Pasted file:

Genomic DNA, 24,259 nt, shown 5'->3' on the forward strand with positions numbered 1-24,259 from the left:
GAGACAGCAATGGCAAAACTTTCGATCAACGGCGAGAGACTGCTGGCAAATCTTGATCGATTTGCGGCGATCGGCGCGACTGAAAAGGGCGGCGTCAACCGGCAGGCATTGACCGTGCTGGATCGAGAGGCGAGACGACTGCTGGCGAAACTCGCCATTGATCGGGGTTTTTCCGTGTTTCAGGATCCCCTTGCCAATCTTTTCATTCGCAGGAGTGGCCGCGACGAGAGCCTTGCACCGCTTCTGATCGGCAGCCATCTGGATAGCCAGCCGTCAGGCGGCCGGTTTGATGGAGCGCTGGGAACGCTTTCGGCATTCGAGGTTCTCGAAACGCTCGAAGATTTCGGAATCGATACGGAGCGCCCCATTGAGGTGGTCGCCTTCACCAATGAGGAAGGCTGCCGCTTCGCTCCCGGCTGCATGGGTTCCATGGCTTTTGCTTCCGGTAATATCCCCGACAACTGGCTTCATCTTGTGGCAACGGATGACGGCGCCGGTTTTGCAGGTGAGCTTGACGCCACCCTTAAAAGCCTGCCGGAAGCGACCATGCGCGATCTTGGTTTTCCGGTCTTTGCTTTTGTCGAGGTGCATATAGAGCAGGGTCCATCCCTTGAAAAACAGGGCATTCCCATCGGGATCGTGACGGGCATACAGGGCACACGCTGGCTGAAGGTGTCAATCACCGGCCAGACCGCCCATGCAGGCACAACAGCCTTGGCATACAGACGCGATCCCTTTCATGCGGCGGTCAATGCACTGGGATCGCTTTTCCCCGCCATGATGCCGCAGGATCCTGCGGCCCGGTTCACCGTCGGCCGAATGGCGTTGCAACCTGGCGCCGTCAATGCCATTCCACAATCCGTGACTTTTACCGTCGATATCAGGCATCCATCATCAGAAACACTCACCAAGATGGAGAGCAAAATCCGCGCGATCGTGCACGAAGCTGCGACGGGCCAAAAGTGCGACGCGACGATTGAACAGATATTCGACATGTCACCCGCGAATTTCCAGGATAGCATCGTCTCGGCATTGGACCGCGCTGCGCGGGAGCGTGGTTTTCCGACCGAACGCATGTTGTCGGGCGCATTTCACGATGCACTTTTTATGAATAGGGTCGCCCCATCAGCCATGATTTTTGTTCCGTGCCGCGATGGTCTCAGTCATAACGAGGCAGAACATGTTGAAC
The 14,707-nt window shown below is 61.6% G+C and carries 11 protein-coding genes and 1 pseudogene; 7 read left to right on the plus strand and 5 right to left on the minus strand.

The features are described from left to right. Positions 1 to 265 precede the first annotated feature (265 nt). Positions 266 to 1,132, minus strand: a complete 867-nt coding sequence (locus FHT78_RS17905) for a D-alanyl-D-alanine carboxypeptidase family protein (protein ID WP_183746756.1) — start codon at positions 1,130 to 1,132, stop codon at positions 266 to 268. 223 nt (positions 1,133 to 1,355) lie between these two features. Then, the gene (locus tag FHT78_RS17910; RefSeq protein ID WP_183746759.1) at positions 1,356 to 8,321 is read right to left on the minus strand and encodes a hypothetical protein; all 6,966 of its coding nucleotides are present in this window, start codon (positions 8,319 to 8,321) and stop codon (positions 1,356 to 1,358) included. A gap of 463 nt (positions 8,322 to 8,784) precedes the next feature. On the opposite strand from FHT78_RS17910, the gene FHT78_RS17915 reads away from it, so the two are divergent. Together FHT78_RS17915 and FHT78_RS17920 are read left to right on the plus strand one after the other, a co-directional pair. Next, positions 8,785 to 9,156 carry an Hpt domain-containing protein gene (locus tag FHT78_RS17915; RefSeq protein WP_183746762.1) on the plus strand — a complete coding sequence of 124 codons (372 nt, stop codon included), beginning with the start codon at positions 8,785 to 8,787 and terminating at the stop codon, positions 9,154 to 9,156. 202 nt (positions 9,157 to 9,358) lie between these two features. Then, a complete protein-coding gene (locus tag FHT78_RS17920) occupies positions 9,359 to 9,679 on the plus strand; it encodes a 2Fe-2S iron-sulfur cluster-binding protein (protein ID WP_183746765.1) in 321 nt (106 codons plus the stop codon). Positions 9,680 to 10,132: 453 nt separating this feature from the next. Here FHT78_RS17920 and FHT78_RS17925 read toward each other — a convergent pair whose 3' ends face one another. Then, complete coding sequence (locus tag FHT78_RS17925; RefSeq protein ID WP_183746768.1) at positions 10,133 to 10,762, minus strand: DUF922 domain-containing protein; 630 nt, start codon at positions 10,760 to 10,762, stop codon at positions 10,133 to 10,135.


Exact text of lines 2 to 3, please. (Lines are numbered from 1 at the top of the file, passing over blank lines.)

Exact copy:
GAGACAGCAATGGCAAAACTTTCGATCAACGGCGAGAGACTGCTGGCAAATCTTGATCGATTTGCGGCGATCGGCGCGACTGAAAAGGGCGGCGTCAACCGGCAGGCATTGACCGTGCTGGATCGAGAGGCGAGACGACTGCTGGCGAAACTCGCCATTGATCGGGGTTTTTCCGTGTTTCAGGATCCCCTTGCCAATCTTTTCATTCGCAGGAGTGGCCGCGACGAGAGCCTTGCACCGCTTCTGATCGGCAGCCATCTGGATAGCCAGCCGTCAGGCGGCCGGTTTGATGGAGCGCTGGGAACGCTTTCGGCATTCGAGGTTCTCGAAACGCTCGAAGATTTCGGAATCGATACGGAGCGCCCCATTGAGGTGGTCGCCTTCACCAATGAGGAAGGCTGCCGCTTCGCTCCCGGCTGCATGGGTTCCATGGCTTTTGCTTCCGGTAATATCCCCGACAACTGGCTTCATCTTGTGGCAACGGATGACGGCGCCGGTTTTGCAGGTGAGCTTGACGCCACCCTTAAAAGCCTGCCGGAAGCGACCATGCGCGATCTTGGTTTTCCGGTCTTTGCTTTTGTCGAGGTGCATATAGAGCAGGGTCCATCCCTTGAAAAACAGGGCATTCCCATCGGGATCGTGACGGGCATACAGGGCACACGCTGGCTGAAGGTGTCAATCACCGGCCAGACCGCCCATGCAGGCACAACAGCCTTGGCATACAGACGCGATCCCTTTCATGCGGCGGTCAATGCACTGGGATCGCTTTTCCCCGCCATGATGCCGCAGGATCCTGCGGCCCGGTTCACCGTCGGCCGAATGGCGTTGCAACCTGGCGCCGTCAATGCCATTCCACAATCCGTGACTTTTACCGTCGATATCAGGCATCCATCATCAGAAACACTCACCAAGATGGAGAGCAAAATCCGCGCGATCGTGCACGAAGCTGCGACGGGCCAAAAGTGCGACGCGACGATTGAACAGATATTCGACATGTCACCCGCGAATTTCCAGGATAGCATCGTCTCGGCATTGGACCGCGCTGCGCGGGAGCGTGGTTTTCCGACCGAACGCATGTTGTCGGGCGCATTTCACGATGCACTTTTTATGAATAGGGTCGCCCCATCAGCCATGATTTTTGTTCCGTGCCGCGATGGTCTCAGTCATAACGAGGCAGAACATGTTGAAC
The 14,707-nt window shown below is 61.6% G+C and carries 11 protein-coding genes and 1 pseudogene; 7 read left to right on the plus strand and 5 right to left on the minus strand.